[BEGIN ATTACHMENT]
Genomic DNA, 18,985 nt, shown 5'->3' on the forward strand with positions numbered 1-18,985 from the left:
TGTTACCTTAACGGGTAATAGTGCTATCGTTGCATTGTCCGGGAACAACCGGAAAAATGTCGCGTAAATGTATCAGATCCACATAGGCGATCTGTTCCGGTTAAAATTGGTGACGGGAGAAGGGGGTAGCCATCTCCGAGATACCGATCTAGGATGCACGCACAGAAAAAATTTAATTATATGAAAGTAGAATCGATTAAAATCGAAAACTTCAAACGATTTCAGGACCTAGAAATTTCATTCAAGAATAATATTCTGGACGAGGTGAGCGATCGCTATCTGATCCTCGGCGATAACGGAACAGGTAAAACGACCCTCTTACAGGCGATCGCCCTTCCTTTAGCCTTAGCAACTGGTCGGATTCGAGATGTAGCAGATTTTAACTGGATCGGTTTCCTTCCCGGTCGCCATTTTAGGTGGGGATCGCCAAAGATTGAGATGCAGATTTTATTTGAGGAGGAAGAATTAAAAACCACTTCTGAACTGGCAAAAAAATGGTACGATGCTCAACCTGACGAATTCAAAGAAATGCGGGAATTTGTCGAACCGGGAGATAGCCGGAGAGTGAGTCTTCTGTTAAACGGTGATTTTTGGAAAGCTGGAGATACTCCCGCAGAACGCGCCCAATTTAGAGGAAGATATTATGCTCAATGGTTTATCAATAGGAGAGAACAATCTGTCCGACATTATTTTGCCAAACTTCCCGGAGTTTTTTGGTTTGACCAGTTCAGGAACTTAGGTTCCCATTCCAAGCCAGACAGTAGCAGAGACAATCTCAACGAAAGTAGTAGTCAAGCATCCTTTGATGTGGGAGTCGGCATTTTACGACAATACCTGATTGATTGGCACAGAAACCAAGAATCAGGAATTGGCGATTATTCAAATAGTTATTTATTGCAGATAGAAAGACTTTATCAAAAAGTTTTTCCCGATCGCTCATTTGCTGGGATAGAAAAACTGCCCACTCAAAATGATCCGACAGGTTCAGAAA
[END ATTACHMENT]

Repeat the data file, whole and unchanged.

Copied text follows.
Genomic DNA, 18,985 nt, shown 5'->3' on the forward strand with positions numbered 1-18,985 from the left:
TGTTACCTTAACGGGTAATAGTGCTATCGTTGCATTGTCCGGGAACAACCGGAAAAATGTCGCGTAAATGTATCAGATCCACATAGGCGATCTGTTCCGGTTAAAATTGGTGACGGGAGAAGGGGGTAGCCATCTCCGAGATACCGATCTAGGATGCACGCACAGAAAAAATTTAATTATATGAAAGTAGAATCGATTAAAATCGAAAACTTCAAACGATTTCAGGACCTAGAAATTTCATTCAAGAATAATATTCTGGACGAGGTGAGCGATCGCTATCTGATCCTCGGCGATAACGGAACAGGTAAAACGACCCTCTTACAGGCGATCGCCCTTCCTTTAGCCTTAGCAACTGGTCGGATTCGAGATGTAGCAGATTTTAACTGGATCGGTTTCCTTCCCGGTCGCCATTTTAGGTGGGGATCGCCAAAGATTGAGATGCAGATTTTATTTGAGGAGGAAGAATTAAAAACCACTTCTGAACTGGCAAAAAAATGGTACGATGCTCAACCTGACGAATTCAAAGAAATGCGGGAATTTGTCGAACCGGGAGATAGCCGGAGAGTGAGTCTTCTGTTAAACGGTGATTTTTGGAAAGCTGGAGATACTCCCGCAGAACGCGCCCAATTTAGAGGAAGATATTATGCTCAATGGTTTATCAATAGGAGAGAACAATCTGTCCGACATTATTTTGCCAAACTTCCCGGAGTTTTTTGGTTTGACCAGTTCAGGAACTTAGGTTCCCATTCCAAGCCAGACAGTAGCAGAGACAATCTCAACGAAAGTAGTAGTCAAGCATCCTTTGATGTGGGAGTCGGCATTTTACGACAATACCTGATTGATTGGCACAGAAACCAAGAATCAGGAATTGGCGATTATTCAAATAGTTATTTATTGCAGATAGAAAGACTTTATCAAAAAGTTTTTCCCGATCGCTCATTTGCTGGGATAGAAAAACTGCCCACTCAAAATGATCCGACAGGTTCAGAAA